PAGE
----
Chicago — Looking to remain relevant is at the core of Mars, Inc. In a presentation during the recent Sweets & Snacks Expo titled Mars: Driving Cultural Relevancy in Treats & Snacking, Andrew Clarke, president of Mars Wrigley Global and Anton Vincent, president of Mars Wrigley North America, told attendees that it’s more than a strong product portfolio that keeps the company succeeding.
“We have some incredible brands, and we need to do incredible things,” Vincent stressed. He used M&M’s as an example of a brand that brings people together. “M&M’s make sure relevancy remains,” he said.
The company recently introduced the M&M’s Purple character who represents inclusivity and acceptance. “She’s eclectic, she’s not perfect but she’s confident,” explained Vincent, adding that the character expands the idea that M&M’s are for everyone.
Clarke noted that Mars brings purpose to all its brands. “Making clear what our brands stand for is very important,” he said, explaining that Mars has invested $35 million in R&D to better understand consumers, who are the “heart” of the company. Today’s consumer increasingly cares about what companies stand for and what steps they’re taking towards environmental responsibility, he explained.
“Sustainability and purpose become more important,” he said. “We have a responsibility to do what’s right.”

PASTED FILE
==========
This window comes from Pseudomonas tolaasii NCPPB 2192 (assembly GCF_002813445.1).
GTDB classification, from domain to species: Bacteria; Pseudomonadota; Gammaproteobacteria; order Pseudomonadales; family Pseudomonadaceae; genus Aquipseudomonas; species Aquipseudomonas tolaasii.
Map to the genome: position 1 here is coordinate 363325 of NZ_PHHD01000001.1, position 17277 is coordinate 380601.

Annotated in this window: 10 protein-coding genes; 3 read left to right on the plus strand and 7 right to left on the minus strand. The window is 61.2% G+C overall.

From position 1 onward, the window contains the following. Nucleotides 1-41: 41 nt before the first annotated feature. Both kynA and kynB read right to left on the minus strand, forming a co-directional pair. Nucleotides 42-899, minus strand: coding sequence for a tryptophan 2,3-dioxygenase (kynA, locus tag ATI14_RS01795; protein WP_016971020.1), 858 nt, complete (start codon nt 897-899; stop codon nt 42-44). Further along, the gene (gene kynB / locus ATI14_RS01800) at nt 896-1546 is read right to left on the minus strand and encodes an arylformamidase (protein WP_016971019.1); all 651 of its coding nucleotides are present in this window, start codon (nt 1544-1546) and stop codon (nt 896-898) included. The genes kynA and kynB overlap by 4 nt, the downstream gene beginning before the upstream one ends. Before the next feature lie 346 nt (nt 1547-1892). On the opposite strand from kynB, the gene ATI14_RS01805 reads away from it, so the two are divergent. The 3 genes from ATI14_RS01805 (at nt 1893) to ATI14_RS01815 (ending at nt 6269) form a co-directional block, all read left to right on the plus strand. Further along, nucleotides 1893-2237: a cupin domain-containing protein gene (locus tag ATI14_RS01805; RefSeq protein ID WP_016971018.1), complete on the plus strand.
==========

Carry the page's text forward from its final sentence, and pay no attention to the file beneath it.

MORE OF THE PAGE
Mars has committed to reducing greenhouse gasses, decreasing deforestation and developing sustainable packaging, according to Clarke. For example, Snickers, Milky Way and Mars bars in Australia, and fun-size M&M’s packs in the U.S. have recyclable paper film packaging.
“Consumers are voting with their dollars” in companies focusing on sustainability, Clarke said.
The presentation also touched on the state of the gum and mint category. Vincent noted that the pandemic helped teach the company a great deal about gum consumers and their purchasing habits. Significantly down during the pandemic, gum and mint sales are now within 9 percent of 2019 levels, according to Circana.
“When the sector came back after COVID-19, it came back in a very meaningful way,” he told attendees. He said Mars had to make sure it put the right amount of spending behind the $3.6 billion category to ensure it continues to grow.
Vincent and Clarke also discussed the growing snacking category. According to Circana, 49 percent of consumers snack three times per day.
“Snacking is a bang-on trend and a $700 billion category,” said Clarke. “People are skipping meals and snacking more.”
Not only are consumers snacking more, they’re looking for good-for-you items to snack on, he added.
When asked what the future holds for the company, Vincent assured the audience Mars’ growth prospects are as bright as 100 years ago.
Clarke agreed: “We have long-term vision, and we’re always looking for opportunities.”